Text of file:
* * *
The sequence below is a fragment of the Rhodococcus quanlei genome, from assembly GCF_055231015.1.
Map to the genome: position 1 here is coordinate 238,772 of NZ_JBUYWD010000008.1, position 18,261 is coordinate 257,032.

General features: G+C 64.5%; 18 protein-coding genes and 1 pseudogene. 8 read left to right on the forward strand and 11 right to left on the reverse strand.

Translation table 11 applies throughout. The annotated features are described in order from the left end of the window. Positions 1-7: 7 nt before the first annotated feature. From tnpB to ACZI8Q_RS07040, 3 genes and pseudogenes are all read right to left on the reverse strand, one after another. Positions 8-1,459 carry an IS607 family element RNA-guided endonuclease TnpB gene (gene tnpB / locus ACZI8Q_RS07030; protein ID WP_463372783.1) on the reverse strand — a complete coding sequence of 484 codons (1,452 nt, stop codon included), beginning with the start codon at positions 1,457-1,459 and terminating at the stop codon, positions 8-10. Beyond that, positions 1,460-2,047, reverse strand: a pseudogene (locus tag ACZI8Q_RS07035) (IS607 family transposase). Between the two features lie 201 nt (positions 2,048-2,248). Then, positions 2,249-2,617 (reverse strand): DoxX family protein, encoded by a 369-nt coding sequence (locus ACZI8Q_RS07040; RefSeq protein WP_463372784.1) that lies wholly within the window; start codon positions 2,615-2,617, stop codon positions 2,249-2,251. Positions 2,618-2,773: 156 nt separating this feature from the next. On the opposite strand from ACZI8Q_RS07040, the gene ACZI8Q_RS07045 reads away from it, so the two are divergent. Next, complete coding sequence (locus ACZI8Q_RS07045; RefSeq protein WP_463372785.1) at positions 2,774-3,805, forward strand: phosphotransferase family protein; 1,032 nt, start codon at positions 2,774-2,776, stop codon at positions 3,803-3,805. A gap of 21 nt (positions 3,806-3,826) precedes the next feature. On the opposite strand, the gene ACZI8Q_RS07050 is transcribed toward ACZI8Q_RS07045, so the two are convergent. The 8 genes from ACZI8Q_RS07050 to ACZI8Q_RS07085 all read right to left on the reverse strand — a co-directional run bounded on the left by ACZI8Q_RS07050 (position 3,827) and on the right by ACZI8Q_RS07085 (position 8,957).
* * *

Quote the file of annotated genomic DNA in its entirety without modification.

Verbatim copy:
The sequence below is a fragment of the Rhodococcus quanlei genome, from assembly GCF_055231015.1.
Map to the genome: position 1 here is coordinate 238,772 of NZ_JBUYWD010000008.1, position 18,261 is coordinate 257,032.

General features: G+C 64.5%; 18 protein-coding genes and 1 pseudogene. 8 read left to right on the forward strand and 11 right to left on the reverse strand.

Translation table 11 applies throughout. The annotated features are described in order from the left end of the window. Positions 1-7: 7 nt before the first annotated feature. From tnpB to ACZI8Q_RS07040, 3 genes and pseudogenes are all read right to left on the reverse strand, one after another. Positions 8-1,459 carry an IS607 family element RNA-guided endonuclease TnpB gene (gene tnpB / locus ACZI8Q_RS07030; protein ID WP_463372783.1) on the reverse strand — a complete coding sequence of 484 codons (1,452 nt, stop codon included), beginning with the start codon at positions 1,457-1,459 and terminating at the stop codon, positions 8-10. Beyond that, positions 1,460-2,047, reverse strand: a pseudogene (locus tag ACZI8Q_RS07035) (IS607 family transposase). Between the two features lie 201 nt (positions 2,048-2,248). Then, positions 2,249-2,617 (reverse strand): DoxX family protein, encoded by a 369-nt coding sequence (locus ACZI8Q_RS07040; RefSeq protein WP_463372784.1) that lies wholly within the window; start codon positions 2,615-2,617, stop codon positions 2,249-2,251. Positions 2,618-2,773: 156 nt separating this feature from the next. On the opposite strand from ACZI8Q_RS07040, the gene ACZI8Q_RS07045 reads away from it, so the two are divergent. Next, complete coding sequence (locus ACZI8Q_RS07045; RefSeq protein WP_463372785.1) at positions 2,774-3,805, forward strand: phosphotransferase family protein; 1,032 nt, start codon at positions 2,774-2,776, stop codon at positions 3,803-3,805. A gap of 21 nt (positions 3,806-3,826) precedes the next feature. On the opposite strand, the gene ACZI8Q_RS07050 is transcribed toward ACZI8Q_RS07045, so the two are convergent. The 8 genes from ACZI8Q_RS07050 to ACZI8Q_RS07085 all read right to left on the reverse strand — a co-directional run bounded on the left by ACZI8Q_RS07050 (position 3,827) and on the right by ACZI8Q_RS07085 (position 8,957).